Jose’s first SEO job was working for a small agency startup. Although their budget was small, it provided an excellent learning environment with plenty of hands-on experience. That led to a tech SEO role in a mid-sized agency which unlocked bigger clients. Today, Jose runs his own team and works with larger, more complex websites. He’s also focused on developing their product offering through training and process automation.
Everything in SEO excites me! I love all the analysis, theories, and creative ways we find to test and solve problems.
Gus is a former journalist who turned SEO expert in 2012. He recently started as SEO Lead at Teamwork, a project management software. Before this, Gus worked in-house and at agencies in Argentina, Netherlands, and Ireland, but never in his own country, Brazil.
Gus tweets about technical, content, and backlinks. He always adds to the conversation, and rarely retweets.
SEO gives me this passion. I love looking into the SERPs and finding ways to help my clients and their users to get what they need through my work.
Heba’s SEO journey began when she was hired for a remote search engine optimization job before she even knew what SEO was. As a result, she had to teach herself everything while working, and she was hooked ever since. Heba loves thinking like a user to develop search strategies for her clients. She’s now a freelance consultant with more than 6 years of experience in tech, on-page, and off-page SEO for projects in the US & Canada. Heba’s speaking credentials include NigeriaSEO webinar and VirtuaCon 3.0.
Heba tweets about Google search updates, insights from SEOs in our community, SERP features, and A/B testing. She also shares advice about self-motivation and self-learning.
There’s never a dull moment in SEO. There’s always something to learn and discover. It just perfectly suits me.
Linda’s career began in marketing, and that led to digital marketing. For the past seven years, she’s been Head of SEO at Coolblue, which focuses on eCommerce in the Netherlands, Belgium, and Germany. Linda has managed website migrations and navigated multilingual websites across different countries.
Linda tweets about tech SEO, especially around conferences such as #brightonseo.
I love that SEO is always changing and is a continuous process of improvement. No matter how many websites I see or audits I complete, no two have the same issues.
Nikki is a self-taught SEO with a passion for site speed and technical search engine optimization, which she picked up working agency-side. She enjoys the fast pace of agency life and getting to tackle many different types of client issues.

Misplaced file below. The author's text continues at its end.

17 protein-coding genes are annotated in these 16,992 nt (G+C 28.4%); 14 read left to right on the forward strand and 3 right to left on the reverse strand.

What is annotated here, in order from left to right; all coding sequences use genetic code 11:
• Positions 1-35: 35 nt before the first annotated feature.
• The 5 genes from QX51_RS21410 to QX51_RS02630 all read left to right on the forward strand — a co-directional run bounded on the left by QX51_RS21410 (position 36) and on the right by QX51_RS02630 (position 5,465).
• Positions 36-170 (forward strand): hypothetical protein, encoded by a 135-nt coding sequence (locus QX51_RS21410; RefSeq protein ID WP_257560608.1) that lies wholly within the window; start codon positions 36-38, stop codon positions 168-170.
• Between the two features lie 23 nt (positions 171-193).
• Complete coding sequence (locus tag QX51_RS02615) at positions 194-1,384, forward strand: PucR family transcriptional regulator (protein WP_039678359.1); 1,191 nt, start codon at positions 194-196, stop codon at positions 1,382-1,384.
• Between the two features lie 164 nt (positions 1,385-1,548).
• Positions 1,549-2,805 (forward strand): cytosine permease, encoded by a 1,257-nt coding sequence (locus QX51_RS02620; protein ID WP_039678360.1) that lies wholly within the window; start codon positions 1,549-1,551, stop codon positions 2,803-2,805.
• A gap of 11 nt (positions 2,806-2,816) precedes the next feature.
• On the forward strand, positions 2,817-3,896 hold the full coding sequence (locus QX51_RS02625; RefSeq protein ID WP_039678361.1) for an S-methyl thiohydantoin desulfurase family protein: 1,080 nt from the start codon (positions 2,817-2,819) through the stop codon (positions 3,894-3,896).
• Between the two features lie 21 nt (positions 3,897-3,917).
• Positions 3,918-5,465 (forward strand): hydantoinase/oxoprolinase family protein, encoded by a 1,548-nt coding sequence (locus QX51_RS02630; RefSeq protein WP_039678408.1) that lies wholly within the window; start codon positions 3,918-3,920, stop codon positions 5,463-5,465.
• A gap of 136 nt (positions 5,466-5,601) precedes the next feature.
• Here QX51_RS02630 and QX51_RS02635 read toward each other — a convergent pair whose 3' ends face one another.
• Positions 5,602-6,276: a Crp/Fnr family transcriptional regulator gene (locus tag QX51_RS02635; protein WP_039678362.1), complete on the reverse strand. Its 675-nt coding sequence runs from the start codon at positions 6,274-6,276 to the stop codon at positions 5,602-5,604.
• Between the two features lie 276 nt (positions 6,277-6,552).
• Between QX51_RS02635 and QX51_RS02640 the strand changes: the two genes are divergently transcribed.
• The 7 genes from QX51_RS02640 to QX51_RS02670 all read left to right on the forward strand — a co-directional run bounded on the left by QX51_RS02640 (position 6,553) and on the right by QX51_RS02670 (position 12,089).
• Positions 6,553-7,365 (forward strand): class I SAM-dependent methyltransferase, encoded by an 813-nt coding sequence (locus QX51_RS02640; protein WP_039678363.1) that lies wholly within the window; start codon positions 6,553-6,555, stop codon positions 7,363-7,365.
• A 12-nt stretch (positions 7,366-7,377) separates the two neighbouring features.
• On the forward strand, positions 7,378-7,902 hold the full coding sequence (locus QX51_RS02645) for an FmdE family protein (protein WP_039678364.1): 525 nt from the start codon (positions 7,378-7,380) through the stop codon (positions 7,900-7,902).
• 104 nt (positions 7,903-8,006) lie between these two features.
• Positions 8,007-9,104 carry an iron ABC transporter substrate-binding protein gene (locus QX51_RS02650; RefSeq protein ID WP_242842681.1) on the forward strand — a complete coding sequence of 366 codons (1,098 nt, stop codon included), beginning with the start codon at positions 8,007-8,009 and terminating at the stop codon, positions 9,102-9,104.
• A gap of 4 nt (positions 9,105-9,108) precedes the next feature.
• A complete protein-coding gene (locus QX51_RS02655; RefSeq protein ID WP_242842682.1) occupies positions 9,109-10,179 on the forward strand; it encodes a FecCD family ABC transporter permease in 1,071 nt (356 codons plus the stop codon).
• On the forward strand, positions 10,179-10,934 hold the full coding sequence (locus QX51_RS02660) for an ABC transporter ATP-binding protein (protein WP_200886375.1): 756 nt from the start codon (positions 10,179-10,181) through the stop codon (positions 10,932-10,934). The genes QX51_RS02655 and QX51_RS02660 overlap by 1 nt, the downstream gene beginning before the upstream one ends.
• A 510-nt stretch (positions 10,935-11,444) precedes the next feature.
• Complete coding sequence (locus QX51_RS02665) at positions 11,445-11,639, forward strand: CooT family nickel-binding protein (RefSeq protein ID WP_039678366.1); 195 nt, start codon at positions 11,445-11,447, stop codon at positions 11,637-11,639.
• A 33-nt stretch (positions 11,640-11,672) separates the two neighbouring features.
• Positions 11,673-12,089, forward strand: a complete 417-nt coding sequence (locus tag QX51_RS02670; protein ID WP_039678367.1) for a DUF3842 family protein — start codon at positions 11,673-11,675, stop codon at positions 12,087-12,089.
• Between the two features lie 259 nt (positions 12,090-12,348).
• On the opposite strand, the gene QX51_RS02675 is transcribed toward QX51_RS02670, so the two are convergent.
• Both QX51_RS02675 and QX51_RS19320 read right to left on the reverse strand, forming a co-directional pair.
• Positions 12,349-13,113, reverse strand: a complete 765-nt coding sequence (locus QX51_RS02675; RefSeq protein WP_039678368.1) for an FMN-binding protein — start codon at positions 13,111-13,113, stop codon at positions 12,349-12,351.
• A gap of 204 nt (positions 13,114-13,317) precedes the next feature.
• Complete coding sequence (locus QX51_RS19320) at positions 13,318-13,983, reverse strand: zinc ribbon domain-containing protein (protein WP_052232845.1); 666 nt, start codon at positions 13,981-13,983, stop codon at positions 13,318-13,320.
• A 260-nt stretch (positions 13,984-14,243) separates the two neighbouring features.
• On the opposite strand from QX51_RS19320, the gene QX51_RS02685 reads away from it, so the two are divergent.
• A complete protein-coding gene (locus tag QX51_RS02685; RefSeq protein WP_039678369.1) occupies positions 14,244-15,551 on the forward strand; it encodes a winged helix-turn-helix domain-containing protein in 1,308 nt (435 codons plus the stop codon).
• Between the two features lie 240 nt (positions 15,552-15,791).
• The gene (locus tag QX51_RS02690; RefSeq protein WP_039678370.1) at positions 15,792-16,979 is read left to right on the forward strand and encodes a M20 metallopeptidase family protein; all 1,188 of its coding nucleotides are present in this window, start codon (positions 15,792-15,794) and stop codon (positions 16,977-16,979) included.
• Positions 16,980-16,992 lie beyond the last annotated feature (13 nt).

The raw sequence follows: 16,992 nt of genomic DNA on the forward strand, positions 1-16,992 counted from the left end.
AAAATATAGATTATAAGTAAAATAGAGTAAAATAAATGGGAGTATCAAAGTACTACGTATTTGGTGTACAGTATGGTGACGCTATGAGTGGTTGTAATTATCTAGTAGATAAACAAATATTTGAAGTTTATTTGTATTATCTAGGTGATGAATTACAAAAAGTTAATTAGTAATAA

Nikki tweets about website migrations, audits, eCommerce SEO, site speed, and the latest news and developments in the industry. Not to mention #TechSEOTuesdays
I love SEO because it’s fast paced and always evolving which satisfies my curiosity and constant desire to learn.
Lucy began her career in SEO after a short stint as a private investigator, full of curiosity! After several years at an agency in London, she began consulting for various startups and then leaped into freelance life. All of that experience led Lucy to start her own SEO agency, Pandable.
Lucy tweets about SEO, business, investing, culture, and working remote.
Clorinda Donovan (a pen name)
I like puzzles, so for me search engine optimization is in fact like a puzzle I have to solve.
Clorinda started her SEO journey near the end of 2019 while she was building a website for the first time. To get up to speed, she took a specialization course by Rebecca May and Eric Enge. Now she freelances in SEO and other areas. Although she’s new to the industry, Clorinda is a perfect example of the smart, curious folks who bring value to SEO discussions on Twitter by asking great questions and always engaging in discussions.
Clorinda retweets lots of SEO experts, but she also adds value to discussions by asking questions and being a little silly. She is a positive force for everybody she follows.
SEO lets me work on a lot of disparate problems and play with multiple technologies. There’s always a new wonderful and/or weird technique to learn.